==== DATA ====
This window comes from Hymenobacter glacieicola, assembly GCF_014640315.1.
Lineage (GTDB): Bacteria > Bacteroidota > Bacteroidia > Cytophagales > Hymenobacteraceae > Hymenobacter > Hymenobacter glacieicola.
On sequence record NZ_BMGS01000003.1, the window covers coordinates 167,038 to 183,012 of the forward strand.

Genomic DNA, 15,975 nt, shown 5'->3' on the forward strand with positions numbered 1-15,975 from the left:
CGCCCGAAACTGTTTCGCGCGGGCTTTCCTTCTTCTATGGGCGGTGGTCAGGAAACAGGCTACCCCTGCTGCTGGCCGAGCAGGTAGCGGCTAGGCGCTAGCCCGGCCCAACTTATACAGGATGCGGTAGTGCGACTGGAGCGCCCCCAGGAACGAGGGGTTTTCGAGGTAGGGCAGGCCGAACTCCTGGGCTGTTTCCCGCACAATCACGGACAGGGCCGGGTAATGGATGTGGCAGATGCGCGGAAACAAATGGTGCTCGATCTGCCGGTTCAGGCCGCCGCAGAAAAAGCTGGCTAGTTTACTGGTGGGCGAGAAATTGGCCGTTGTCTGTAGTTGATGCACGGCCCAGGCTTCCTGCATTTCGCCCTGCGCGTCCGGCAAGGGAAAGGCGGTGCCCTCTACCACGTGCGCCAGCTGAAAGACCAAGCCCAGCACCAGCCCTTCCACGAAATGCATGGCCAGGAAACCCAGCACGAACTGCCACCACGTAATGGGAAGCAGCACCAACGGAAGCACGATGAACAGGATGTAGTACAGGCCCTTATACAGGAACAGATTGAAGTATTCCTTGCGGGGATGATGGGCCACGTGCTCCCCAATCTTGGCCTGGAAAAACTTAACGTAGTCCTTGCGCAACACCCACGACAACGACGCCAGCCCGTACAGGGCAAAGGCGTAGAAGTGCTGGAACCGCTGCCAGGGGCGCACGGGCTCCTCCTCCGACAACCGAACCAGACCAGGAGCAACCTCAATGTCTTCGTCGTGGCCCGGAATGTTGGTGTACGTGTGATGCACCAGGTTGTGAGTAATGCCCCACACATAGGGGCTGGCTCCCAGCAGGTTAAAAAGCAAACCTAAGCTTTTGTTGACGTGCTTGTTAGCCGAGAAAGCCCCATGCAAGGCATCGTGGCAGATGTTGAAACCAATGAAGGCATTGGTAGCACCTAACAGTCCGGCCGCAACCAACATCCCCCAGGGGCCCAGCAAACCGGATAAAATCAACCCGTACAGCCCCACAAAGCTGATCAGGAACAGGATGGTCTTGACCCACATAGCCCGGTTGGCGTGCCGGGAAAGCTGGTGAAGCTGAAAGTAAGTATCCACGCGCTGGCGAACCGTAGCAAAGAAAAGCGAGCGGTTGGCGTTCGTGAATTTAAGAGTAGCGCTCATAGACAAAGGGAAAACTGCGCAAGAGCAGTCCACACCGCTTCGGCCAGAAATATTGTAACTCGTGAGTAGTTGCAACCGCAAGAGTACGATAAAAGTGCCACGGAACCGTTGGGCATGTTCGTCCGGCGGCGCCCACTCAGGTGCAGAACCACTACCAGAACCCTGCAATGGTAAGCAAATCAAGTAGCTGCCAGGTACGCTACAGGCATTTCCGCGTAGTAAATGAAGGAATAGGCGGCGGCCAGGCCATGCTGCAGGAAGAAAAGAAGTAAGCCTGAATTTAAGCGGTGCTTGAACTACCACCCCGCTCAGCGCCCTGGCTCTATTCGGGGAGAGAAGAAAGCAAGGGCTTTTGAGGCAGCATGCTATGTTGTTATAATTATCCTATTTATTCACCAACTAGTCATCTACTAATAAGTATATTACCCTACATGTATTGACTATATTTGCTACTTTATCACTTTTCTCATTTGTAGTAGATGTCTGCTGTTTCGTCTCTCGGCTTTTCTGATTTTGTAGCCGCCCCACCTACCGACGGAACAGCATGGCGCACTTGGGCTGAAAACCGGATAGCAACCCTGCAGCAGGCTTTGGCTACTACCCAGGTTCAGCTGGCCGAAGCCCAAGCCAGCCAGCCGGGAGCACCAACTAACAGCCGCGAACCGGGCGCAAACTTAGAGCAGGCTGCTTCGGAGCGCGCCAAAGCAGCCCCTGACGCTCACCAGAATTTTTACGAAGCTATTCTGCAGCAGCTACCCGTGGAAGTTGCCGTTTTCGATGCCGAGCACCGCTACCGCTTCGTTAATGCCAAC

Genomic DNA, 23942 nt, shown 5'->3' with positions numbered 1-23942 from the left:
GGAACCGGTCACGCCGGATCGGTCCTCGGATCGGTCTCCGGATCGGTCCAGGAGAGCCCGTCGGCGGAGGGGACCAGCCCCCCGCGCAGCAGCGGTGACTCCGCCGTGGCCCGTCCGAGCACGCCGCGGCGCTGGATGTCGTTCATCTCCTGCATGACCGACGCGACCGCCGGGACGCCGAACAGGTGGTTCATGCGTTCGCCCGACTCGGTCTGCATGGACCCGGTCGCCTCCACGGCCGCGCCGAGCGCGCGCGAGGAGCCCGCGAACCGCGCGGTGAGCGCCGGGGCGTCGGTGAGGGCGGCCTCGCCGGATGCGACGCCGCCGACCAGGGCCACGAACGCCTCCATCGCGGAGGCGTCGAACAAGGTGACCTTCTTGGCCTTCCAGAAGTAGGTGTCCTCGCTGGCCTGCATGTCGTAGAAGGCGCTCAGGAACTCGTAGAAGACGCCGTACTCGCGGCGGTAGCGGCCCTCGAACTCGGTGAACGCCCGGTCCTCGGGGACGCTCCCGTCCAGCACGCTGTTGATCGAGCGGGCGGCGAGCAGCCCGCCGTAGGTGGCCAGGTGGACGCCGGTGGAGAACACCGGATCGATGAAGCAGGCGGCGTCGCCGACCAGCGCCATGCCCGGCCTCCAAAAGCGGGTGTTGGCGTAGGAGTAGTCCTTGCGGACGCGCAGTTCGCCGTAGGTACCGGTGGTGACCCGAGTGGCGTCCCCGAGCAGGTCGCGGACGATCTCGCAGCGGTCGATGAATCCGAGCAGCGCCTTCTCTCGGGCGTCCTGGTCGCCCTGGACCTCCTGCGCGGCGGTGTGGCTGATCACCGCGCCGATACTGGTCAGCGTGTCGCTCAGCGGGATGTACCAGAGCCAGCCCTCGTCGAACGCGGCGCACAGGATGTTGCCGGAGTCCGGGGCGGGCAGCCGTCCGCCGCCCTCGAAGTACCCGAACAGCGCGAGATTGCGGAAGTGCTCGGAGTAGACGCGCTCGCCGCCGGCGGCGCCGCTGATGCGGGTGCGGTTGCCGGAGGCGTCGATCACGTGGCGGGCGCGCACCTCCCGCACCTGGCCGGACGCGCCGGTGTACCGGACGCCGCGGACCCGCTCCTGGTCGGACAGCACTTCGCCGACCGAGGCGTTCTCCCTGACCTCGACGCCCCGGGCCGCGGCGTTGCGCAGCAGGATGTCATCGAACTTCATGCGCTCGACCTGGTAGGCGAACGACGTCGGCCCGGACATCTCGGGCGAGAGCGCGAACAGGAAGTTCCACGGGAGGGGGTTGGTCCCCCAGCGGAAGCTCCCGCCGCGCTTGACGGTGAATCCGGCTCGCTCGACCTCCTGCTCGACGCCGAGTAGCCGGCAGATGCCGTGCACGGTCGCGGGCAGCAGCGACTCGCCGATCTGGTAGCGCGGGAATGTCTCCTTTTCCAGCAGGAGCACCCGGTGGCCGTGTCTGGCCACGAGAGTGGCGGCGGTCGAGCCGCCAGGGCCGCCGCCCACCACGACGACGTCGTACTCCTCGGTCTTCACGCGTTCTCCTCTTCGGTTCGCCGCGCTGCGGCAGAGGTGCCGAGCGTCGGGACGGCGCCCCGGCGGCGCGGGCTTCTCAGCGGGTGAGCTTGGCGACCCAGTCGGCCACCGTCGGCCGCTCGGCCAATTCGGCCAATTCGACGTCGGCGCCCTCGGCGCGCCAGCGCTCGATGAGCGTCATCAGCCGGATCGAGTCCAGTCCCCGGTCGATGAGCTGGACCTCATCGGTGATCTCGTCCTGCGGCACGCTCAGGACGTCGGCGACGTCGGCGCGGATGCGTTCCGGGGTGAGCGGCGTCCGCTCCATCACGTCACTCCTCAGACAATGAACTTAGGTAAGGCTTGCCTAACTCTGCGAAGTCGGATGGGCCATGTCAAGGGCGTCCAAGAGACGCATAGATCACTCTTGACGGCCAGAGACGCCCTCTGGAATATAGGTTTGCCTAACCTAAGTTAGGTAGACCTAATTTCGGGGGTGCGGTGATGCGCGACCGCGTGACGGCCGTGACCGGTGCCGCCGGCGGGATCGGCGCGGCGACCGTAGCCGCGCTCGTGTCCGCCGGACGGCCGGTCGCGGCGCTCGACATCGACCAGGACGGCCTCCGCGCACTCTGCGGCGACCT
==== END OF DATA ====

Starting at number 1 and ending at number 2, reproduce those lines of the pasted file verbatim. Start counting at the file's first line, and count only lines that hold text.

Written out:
This window comes from Hymenobacter glacieicola, assembly GCF_014640315.1.
Lineage (GTDB): Bacteria > Bacteroidota > Bacteroidia > Cytophagales > Hymenobacteraceae > Hymenobacter > Hymenobacter glacieicola.